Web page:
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The central bank of the Indian Ocean island of Mauritius left its key repurchase rate steady at 3.50 percent to continue supporting economic growth but added it would also "exercise vigilance should there be a resurgence of inflationary pressures in the economy."

The Bank of Mauritius (BOM), which in September cut its repo rate for the first time since July 2016, added that its staff was now projecting headline inflation this year of 3.6 percent and around 3.5 percent in 2018, down from the September forecast of 4.0 percent and 3.8 percent, respectively.

Inflation in Mauritius accelerated earlier this year from an increase in the prices of alcohol, tobacco and diesel oil and hit a 5-year peak of 6.4 percent in June.

But since then, inflation has been decelerating as the transitory shock dissipates and was was steady at 3.5 percent in October and September.

When BOM cut its rate by 50 basis points in September, the bank also said it did not expect inflationary pressures to intensify in the foreseeable future based on stable core inflation. Core inflation eased to 2.1 percent in September from 2.7 percent in August.

Economic growth in Mauritius picked up speed in the second quarter of this year as investment spending rose and growth momentum is expected to be maintained on accommodative monetary policy, upbeat business confidence and the implementation of major public and private projects.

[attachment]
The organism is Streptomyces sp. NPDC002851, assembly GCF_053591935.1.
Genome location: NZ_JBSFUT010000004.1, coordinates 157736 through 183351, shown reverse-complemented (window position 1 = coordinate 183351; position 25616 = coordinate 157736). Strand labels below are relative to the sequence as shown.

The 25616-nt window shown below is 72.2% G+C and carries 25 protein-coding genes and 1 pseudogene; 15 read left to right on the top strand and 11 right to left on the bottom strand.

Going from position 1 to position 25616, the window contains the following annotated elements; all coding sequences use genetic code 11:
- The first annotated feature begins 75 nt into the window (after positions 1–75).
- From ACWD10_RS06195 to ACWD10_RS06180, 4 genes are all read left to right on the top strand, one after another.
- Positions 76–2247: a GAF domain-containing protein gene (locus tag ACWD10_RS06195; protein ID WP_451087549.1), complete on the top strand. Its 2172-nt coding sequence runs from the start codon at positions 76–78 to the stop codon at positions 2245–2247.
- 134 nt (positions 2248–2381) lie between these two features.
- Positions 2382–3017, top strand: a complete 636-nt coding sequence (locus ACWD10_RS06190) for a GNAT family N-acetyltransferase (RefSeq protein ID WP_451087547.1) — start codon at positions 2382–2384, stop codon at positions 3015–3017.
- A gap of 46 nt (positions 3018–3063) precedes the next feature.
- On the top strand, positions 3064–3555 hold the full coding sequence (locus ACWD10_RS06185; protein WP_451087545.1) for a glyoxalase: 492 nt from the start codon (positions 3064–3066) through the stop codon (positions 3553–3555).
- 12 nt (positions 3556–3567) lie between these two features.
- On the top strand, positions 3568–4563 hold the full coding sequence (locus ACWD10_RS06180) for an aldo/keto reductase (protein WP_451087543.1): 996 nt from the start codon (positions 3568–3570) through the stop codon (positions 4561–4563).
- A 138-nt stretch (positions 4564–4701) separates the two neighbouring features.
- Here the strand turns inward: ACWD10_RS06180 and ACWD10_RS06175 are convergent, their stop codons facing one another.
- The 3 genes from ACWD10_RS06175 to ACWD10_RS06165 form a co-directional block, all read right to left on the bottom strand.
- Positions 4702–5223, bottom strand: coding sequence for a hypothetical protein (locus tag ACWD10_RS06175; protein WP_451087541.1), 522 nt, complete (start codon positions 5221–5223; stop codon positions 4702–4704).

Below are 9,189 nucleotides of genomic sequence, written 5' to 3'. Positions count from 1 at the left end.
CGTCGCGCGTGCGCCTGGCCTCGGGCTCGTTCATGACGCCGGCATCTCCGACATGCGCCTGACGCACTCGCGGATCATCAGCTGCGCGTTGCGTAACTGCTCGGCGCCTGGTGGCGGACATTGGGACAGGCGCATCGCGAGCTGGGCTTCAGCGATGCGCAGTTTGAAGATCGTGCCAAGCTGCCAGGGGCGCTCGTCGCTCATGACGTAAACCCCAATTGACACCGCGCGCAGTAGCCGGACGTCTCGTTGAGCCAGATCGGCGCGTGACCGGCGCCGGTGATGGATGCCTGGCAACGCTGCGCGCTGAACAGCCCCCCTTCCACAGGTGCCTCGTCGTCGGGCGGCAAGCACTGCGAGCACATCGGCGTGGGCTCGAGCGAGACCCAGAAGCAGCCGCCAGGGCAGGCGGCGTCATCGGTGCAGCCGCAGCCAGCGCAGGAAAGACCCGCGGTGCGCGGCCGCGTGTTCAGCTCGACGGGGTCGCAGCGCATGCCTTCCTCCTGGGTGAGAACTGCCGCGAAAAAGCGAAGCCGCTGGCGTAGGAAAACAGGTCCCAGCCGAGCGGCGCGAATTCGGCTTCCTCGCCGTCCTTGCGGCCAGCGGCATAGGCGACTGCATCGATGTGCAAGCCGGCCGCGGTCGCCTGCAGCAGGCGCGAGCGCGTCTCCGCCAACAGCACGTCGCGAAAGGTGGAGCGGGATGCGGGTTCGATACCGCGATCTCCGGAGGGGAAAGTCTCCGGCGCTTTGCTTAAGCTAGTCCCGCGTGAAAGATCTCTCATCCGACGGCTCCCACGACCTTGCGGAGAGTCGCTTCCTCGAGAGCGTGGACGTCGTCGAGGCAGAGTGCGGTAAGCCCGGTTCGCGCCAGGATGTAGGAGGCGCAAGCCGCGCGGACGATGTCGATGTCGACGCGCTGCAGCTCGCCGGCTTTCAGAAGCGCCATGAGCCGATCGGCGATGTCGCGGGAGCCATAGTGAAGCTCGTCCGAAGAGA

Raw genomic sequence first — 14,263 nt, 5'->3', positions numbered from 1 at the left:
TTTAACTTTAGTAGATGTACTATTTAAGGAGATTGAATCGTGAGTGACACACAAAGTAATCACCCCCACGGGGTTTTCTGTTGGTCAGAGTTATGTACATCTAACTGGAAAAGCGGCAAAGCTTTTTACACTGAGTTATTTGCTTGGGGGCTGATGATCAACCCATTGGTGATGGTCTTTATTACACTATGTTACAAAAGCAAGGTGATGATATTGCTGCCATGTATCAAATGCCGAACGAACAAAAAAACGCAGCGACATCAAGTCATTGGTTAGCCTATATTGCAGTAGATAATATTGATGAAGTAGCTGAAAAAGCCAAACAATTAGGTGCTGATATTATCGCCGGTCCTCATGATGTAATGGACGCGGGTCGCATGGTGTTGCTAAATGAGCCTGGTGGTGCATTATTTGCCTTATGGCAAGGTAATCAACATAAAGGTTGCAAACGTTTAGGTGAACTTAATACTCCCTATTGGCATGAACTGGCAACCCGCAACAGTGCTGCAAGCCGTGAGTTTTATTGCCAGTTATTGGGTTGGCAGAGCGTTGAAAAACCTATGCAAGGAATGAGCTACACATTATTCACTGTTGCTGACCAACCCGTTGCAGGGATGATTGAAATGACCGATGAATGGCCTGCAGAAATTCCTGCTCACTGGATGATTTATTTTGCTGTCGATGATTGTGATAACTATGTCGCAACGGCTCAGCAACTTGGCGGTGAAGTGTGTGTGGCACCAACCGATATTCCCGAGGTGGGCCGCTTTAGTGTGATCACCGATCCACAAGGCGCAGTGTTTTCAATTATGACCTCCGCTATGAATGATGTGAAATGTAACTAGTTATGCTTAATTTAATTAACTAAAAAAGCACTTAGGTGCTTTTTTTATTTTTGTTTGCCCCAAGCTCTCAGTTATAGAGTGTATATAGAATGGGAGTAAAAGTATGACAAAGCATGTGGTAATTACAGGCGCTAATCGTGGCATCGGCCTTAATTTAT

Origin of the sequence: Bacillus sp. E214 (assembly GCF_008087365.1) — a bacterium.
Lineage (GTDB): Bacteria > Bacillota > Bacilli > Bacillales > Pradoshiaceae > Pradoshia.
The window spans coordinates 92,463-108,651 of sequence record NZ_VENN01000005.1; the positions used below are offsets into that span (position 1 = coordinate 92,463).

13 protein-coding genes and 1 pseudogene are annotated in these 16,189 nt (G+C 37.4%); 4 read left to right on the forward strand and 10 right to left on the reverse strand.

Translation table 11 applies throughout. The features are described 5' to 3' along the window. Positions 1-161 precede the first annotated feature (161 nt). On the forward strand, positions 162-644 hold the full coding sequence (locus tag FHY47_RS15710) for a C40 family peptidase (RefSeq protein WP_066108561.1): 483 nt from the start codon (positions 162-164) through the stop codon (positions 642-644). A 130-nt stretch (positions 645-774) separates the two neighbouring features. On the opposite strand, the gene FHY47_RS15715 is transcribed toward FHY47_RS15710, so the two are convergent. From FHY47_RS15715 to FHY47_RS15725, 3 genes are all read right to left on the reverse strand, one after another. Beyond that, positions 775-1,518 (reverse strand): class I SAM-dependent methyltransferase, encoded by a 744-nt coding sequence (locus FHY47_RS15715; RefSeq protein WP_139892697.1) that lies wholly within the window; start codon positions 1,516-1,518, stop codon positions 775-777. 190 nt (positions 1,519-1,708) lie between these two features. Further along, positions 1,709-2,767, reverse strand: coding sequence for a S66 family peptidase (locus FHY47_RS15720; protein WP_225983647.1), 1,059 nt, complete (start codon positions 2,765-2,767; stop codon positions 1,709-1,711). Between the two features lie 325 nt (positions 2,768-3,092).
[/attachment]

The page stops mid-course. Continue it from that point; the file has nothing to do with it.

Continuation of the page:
Gross Domestic Product expanded by 4.1 percent in the second quarter, up from 3.4 percent in the first quarter, and bank staff maintained its forecast of real GDP growth this year of 3.8 percent and 4.2 percent in 2018.

In September bank staff lowered its 2017 growth forecast to 3.6 - 3.8 percent from 3.8 - 4.0 percent.

As in September, BOM's monetary policy committee was unanimous in its policy decision. At today's its meeting there were lengthy discussions of the implication of a minimum wage and a negative income tax, which was seen as a major stride in reforming the labour market.

The Mauritian rupee, which tumbled in 2015, has been rising this year despite a period of weakening in September and October.

Today the rupee was trading at 33.7 to the U.S. dollar, up 6.2 percent this year.


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